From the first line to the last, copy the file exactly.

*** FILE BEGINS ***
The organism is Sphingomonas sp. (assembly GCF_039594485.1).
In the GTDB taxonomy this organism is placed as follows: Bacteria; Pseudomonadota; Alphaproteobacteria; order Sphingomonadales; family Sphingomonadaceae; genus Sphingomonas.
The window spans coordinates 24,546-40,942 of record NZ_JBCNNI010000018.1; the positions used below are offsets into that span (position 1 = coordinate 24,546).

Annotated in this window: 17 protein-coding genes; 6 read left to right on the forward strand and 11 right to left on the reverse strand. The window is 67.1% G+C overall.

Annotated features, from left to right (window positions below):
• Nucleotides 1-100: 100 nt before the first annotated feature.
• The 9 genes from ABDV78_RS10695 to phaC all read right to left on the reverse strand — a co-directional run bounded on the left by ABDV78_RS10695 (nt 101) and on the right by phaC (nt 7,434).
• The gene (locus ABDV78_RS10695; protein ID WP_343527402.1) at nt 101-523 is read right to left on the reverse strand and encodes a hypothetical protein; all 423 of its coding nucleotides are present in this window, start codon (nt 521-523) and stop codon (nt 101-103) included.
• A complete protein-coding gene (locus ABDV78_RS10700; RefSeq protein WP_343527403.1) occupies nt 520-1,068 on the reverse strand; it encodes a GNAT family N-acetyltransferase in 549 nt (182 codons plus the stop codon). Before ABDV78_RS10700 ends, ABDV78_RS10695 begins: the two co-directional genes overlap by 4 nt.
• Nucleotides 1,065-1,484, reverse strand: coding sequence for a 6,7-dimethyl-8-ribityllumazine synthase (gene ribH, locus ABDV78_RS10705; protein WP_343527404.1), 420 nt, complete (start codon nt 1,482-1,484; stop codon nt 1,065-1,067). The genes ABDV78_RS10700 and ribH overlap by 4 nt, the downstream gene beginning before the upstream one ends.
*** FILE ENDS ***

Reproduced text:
The organism is Sphingomonas sp. (assembly GCF_039594485.1).
In the GTDB taxonomy this organism is placed as follows: Bacteria; Pseudomonadota; Alphaproteobacteria; order Sphingomonadales; family Sphingomonadaceae; genus Sphingomonas.
The window spans coordinates 24,546-40,942 of record NZ_JBCNNI010000018.1; the positions used below are offsets into that span (position 1 = coordinate 24,546).

Annotated in this window: 17 protein-coding genes; 6 read left to right on the forward strand and 11 right to left on the reverse strand. The window is 67.1% G+C overall.

Annotated features, from left to right (window positions below):
• Nucleotides 1-100: 100 nt before the first annotated feature.
• The 9 genes from ABDV78_RS10695 to phaC all read right to left on the reverse strand — a co-directional run bounded on the left by ABDV78_RS10695 (nt 101) and on the right by phaC (nt 7,434).
• The gene (locus ABDV78_RS10695; protein ID WP_343527402.1) at nt 101-523 is read right to left on the reverse strand and encodes a hypothetical protein; all 423 of its coding nucleotides are present in this window, start codon (nt 521-523) and stop codon (nt 101-103) included.
• A complete protein-coding gene (locus ABDV78_RS10700; RefSeq protein WP_343527403.1) occupies nt 520-1,068 on the reverse strand; it encodes a GNAT family N-acetyltransferase in 549 nt (182 codons plus the stop codon). Before ABDV78_RS10700 ends, ABDV78_RS10695 begins: the two co-directional genes overlap by 4 nt.
• Nucleotides 1,065-1,484, reverse strand: coding sequence for a 6,7-dimethyl-8-ribityllumazine synthase (gene ribH, locus ABDV78_RS10705; protein WP_343527404.1), 420 nt, complete (start codon nt 1,482-1,484; stop codon nt 1,065-1,067). The genes ABDV78_RS10700 and ribH overlap by 4 nt, the downstream gene beginning before the upstream one ends.